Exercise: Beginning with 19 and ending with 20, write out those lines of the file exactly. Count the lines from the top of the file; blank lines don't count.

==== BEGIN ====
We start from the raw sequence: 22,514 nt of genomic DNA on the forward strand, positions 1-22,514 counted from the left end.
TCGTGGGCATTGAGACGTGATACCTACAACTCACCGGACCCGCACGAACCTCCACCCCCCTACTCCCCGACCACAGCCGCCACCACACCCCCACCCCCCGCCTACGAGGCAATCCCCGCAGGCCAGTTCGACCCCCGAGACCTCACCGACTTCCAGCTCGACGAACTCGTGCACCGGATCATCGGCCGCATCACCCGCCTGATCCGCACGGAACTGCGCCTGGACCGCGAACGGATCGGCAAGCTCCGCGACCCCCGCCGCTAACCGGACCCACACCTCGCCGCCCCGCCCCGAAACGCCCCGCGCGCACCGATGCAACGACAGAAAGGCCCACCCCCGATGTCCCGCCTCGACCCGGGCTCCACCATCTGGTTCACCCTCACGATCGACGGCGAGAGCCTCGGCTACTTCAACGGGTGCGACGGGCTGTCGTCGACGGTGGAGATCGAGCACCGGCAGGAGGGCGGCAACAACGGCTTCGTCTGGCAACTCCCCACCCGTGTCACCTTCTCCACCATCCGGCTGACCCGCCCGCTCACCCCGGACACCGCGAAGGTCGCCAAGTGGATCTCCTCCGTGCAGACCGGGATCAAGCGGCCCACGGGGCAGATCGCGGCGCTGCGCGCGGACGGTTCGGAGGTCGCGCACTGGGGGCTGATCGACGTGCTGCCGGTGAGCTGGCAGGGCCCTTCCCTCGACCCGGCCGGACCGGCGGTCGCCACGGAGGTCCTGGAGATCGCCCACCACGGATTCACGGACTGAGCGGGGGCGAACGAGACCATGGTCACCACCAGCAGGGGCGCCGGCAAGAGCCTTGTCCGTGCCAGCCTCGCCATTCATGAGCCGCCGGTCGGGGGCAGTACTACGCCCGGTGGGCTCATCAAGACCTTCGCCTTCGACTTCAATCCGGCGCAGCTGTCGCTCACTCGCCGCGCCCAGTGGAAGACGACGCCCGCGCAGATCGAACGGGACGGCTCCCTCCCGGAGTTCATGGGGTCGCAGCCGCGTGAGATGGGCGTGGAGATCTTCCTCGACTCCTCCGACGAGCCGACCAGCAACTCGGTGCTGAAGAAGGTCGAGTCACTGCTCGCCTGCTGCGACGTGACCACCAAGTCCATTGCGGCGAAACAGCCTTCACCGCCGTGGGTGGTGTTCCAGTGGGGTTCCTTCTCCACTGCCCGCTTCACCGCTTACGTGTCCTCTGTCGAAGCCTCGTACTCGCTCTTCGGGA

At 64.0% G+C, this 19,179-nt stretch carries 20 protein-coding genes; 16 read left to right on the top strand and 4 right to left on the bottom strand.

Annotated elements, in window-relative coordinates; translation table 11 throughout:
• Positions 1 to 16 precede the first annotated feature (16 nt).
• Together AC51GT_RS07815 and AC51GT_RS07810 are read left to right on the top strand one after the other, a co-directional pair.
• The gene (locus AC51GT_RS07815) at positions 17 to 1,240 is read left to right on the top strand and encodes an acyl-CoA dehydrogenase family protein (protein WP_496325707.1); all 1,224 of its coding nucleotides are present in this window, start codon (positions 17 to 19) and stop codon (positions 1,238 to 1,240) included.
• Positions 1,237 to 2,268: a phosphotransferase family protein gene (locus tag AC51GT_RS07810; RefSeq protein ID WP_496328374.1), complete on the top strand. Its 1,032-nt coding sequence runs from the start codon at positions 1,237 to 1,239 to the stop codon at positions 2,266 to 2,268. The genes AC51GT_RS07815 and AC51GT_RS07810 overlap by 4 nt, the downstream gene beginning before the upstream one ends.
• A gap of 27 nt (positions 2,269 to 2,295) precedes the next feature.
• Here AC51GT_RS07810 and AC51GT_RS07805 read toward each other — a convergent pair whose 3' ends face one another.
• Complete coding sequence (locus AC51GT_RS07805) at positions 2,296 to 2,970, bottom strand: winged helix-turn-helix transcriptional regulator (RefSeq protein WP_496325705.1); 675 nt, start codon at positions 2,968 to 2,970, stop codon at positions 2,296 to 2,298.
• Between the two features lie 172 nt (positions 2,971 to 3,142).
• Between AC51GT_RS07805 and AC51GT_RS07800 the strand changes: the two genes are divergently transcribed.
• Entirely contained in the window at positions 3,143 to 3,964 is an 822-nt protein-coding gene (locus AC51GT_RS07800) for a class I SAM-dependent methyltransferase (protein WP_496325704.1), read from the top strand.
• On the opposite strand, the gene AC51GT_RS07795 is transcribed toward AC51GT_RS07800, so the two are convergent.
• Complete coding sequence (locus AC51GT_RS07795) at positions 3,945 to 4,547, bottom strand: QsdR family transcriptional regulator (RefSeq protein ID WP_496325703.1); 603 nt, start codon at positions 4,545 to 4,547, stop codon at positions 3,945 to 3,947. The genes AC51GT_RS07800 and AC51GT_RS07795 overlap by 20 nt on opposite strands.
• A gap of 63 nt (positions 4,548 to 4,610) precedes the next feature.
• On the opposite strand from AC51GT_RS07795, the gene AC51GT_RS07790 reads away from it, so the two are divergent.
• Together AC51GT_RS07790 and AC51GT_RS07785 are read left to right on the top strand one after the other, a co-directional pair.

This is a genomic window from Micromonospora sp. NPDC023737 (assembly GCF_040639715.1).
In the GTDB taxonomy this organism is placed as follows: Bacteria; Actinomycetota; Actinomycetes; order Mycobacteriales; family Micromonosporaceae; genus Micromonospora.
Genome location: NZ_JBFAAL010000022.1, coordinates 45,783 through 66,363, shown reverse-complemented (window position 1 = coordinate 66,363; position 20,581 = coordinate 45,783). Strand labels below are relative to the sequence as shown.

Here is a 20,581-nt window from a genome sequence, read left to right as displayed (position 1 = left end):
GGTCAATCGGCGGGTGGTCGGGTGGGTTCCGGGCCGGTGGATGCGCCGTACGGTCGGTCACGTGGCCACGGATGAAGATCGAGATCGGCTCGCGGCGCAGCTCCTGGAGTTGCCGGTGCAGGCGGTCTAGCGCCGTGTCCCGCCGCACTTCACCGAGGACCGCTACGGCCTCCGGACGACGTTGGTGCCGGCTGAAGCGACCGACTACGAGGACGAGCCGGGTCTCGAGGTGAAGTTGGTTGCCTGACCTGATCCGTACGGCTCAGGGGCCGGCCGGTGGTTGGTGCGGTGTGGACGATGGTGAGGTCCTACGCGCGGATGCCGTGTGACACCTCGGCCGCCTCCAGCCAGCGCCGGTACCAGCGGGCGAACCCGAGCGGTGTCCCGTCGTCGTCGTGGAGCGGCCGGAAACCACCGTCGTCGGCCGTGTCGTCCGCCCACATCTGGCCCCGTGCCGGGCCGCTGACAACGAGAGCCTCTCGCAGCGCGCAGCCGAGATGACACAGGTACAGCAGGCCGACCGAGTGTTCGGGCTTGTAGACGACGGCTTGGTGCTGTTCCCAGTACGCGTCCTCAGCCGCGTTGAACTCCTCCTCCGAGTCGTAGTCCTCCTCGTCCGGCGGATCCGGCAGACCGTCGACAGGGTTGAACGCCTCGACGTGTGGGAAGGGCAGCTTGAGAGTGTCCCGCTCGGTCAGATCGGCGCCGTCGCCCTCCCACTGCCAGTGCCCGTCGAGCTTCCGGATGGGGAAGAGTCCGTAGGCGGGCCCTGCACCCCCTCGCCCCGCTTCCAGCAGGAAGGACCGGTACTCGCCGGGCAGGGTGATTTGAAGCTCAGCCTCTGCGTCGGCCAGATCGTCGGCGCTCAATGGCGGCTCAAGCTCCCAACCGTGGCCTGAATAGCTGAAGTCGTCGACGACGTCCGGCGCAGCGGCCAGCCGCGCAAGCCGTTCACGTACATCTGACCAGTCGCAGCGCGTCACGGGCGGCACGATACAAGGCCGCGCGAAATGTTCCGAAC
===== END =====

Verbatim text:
• Together AC51GT_RS07790 and AC51GT_RS07785 are read left to right on the top strand one after the other, a co-directional pair.

This is a genomic window from Micromonospora sp. NPDC023737 (assembly GCF_040639715.1).